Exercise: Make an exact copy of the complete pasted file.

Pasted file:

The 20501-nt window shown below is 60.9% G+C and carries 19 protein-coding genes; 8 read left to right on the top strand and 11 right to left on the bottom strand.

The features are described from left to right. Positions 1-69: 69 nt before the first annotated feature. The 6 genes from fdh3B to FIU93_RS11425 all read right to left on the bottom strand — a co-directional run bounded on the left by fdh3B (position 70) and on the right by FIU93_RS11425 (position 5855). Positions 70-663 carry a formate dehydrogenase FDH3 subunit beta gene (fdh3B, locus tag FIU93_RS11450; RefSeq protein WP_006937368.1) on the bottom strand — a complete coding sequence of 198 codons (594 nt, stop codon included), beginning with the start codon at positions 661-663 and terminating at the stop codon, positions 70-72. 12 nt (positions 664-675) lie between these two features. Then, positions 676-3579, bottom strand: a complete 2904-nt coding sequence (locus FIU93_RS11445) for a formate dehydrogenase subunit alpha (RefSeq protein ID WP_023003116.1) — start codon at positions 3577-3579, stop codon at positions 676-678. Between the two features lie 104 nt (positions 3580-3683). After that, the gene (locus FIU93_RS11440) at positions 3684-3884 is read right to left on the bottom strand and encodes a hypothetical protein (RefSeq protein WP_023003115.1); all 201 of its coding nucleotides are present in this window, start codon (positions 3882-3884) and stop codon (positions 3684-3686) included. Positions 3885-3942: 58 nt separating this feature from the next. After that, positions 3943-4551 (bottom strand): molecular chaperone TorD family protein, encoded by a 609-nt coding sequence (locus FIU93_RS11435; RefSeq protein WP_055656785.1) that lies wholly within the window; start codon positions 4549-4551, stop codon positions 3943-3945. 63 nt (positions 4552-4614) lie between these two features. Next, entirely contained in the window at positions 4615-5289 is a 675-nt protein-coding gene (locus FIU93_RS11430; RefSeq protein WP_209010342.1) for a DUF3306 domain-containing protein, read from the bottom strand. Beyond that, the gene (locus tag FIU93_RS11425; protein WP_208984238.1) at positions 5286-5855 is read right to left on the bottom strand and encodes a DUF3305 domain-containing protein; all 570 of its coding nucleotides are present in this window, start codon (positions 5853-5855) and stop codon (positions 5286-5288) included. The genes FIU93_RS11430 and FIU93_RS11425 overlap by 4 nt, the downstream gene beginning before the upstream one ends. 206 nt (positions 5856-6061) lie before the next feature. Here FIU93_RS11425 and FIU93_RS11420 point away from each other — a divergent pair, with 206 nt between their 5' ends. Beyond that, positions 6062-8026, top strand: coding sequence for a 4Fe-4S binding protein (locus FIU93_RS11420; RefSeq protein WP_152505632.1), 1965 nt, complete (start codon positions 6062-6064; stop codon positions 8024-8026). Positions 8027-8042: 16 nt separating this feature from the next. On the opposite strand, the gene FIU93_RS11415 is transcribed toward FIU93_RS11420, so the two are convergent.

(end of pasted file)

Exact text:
The 20501-nt window shown below is 60.9% G+C and carries 19 protein-coding genes; 8 read left to right on the top strand and 11 right to left on the bottom strand.

The features are described from left to right. Positions 1-69: 69 nt before the first annotated feature. The 6 genes from fdh3B to FIU93_RS11425 all read right to left on the bottom strand — a co-directional run bounded on the left by fdh3B (position 70) and on the right by FIU93_RS11425 (position 5855). Positions 70-663 carry a formate dehydrogenase FDH3 subunit beta gene (fdh3B, locus tag FIU93_RS11450; RefSeq protein WP_006937368.1) on the bottom strand — a complete coding sequence of 198 codons (594 nt, stop codon included), beginning with the start codon at positions 661-663 and terminating at the stop codon, positions 70-72. 12 nt (positions 664-675) lie between these two features. Then, positions 676-3579, bottom strand: a complete 2904-nt coding sequence (locus FIU93_RS11445) for a formate dehydrogenase subunit alpha (RefSeq protein ID WP_023003116.1) — start codon at positions 3577-3579, stop codon at positions 676-678. Between the two features lie 104 nt (positions 3580-3683). After that, the gene (locus FIU93_RS11440) at positions 3684-3884 is read right to left on the bottom strand and encodes a hypothetical protein (RefSeq protein WP_023003115.1); all 201 of its coding nucleotides are present in this window, start codon (positions 3882-3884) and stop codon (positions 3684-3686) included. Positions 3885-3942: 58 nt separating this feature from the next. After that, positions 3943-4551 (bottom strand): molecular chaperone TorD family protein, encoded by a 609-nt coding sequence (locus FIU93_RS11435; RefSeq protein WP_055656785.1) that lies wholly within the window; start codon positions 4549-4551, stop codon positions 3943-3945. 63 nt (positions 4552-4614) lie between these two features. Next, entirely contained in the window at positions 4615-5289 is a 675-nt protein-coding gene (locus FIU93_RS11430; RefSeq protein WP_209010342.1) for a DUF3306 domain-containing protein, read from the bottom strand. Beyond that, the gene (locus tag FIU93_RS11425; protein WP_208984238.1) at positions 5286-5855 is read right to left on the bottom strand and encodes a DUF3305 domain-containing protein; all 570 of its coding nucleotides are present in this window, start codon (positions 5853-5855) and stop codon (positions 5286-5288) included. The genes FIU93_RS11430 and FIU93_RS11425 overlap by 4 nt, the downstream gene beginning before the upstream one ends. 206 nt (positions 5856-6061) lie before the next feature. Here FIU93_RS11425 and FIU93_RS11420 point away from each other — a divergent pair, with 206 nt between their 5' ends. Beyond that, positions 6062-8026, top strand: coding sequence for a 4Fe-4S binding protein (locus FIU93_RS11420; RefSeq protein WP_152505632.1), 1965 nt, complete (start codon positions 6062-6064; stop codon positions 8024-8026). Positions 8027-8042: 16 nt separating this feature from the next. On the opposite strand, the gene FIU93_RS11415 is transcribed toward FIU93_RS11420, so the two are convergent.